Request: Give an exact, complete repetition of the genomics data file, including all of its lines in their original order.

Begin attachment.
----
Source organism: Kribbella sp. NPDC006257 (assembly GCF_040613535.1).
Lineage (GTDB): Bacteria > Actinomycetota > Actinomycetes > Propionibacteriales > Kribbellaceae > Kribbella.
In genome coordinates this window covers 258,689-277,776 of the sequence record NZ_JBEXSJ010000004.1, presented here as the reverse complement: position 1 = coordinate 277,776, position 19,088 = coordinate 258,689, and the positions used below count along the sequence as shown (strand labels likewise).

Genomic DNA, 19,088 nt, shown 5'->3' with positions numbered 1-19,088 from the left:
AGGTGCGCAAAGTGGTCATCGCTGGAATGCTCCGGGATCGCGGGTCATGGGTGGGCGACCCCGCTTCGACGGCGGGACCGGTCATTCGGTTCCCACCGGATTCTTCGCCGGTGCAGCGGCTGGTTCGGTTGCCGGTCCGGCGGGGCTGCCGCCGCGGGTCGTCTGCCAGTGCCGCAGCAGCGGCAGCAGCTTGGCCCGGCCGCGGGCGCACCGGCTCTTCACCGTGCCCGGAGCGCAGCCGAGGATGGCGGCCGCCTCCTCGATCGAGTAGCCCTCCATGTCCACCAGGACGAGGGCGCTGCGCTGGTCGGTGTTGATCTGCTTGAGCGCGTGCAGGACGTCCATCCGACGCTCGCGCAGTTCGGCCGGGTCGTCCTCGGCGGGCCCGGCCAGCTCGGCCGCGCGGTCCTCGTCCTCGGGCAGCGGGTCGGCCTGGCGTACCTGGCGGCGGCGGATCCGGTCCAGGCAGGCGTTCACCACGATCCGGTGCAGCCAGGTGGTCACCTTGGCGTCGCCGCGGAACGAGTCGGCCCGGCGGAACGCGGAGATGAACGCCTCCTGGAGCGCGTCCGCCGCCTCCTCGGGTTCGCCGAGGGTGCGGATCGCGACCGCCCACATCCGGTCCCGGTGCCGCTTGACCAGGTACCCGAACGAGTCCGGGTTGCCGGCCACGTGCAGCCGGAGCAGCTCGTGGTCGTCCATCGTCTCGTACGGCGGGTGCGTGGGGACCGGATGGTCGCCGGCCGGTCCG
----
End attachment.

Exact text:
Source organism: Kribbella sp. NPDC006257 (assembly GCF_040613535.1).
Lineage (GTDB): Bacteria > Actinomycetota > Actinomycetes > Propionibacteriales > Kribbellaceae > Kribbella.
In genome coordinates this window covers 258,689-277,776 of the sequence record NZ_JBEXSJ010000004.1, presented here as the reverse complement: position 1 = coordinate 277,776, position 19,088 = coordinate 258,689, and the positions used below count along the sequence as shown (strand labels likewise).

Genomic DNA, 19,088 nt, shown 5'->3' with positions numbered 1-19,088 from the left:
AGGTGCGCAAAGTGGTCATCGCTGGAATGCTCCGGGATCGCGGGTCATGGGTGGGCGACCCCGCTTCGACGGCGGGACCGGTCATTCGGTTCCCACCGGATTCTTCGCCGGTGCAGCGGCTGGTTCGGTTGCCGGTCCGGCGGGGCTGCCGCCGCGGGTCGTCTGCCAGTGCCGCAGCAGCGGCAGCAGCTTGGCCCGGCCGCGGGCGCACCGGCTCTTCACCGTGCCCGGAGCGCAGCCGAGGATGGCGGCCGCCTCCTCGATCGAGTAGCCCTCCATGTCCACCAGGACGAGGGCGCTGCGCTGGTCGGTGTTGATCTGCTTGAGCGCGTGCAGGACGTCCATCCGACGCTCGCGCAGTTCGGCCGGGTCGTCCTCGGCGGGCCCGGCCAGCTCGGCCGCGCGGTCCTCGTCCTCGGGCAGCGGGTCGGCCTGGCGTACCTGGCGGCGGCGGATCCGGTCCAGGCAGGCGTTCACCACGATCCGGTGCAGCCAGGTGGTCACCTTGGCGTCGCCGCGGAACGAGTCGGCCCGGCGGAACGCGGAGATGAACGCCTCCTGGAGCGCGTCCGCCGCCTCCTCGGGTTCGCCGAGGGTGCGGATCGCGACCGCCCACATCCGGTCCCGGTGCCGCTTGACCAGGTACCCGAACGAGTCCGGGTTGCCGGCCACGTGCAGCCGGAGCAGCTCGTGGTCGTCCATCGTCTCGTACGGCGGGTGCGTGGGGACCGGATGGTCGCCGGCCGGTCCG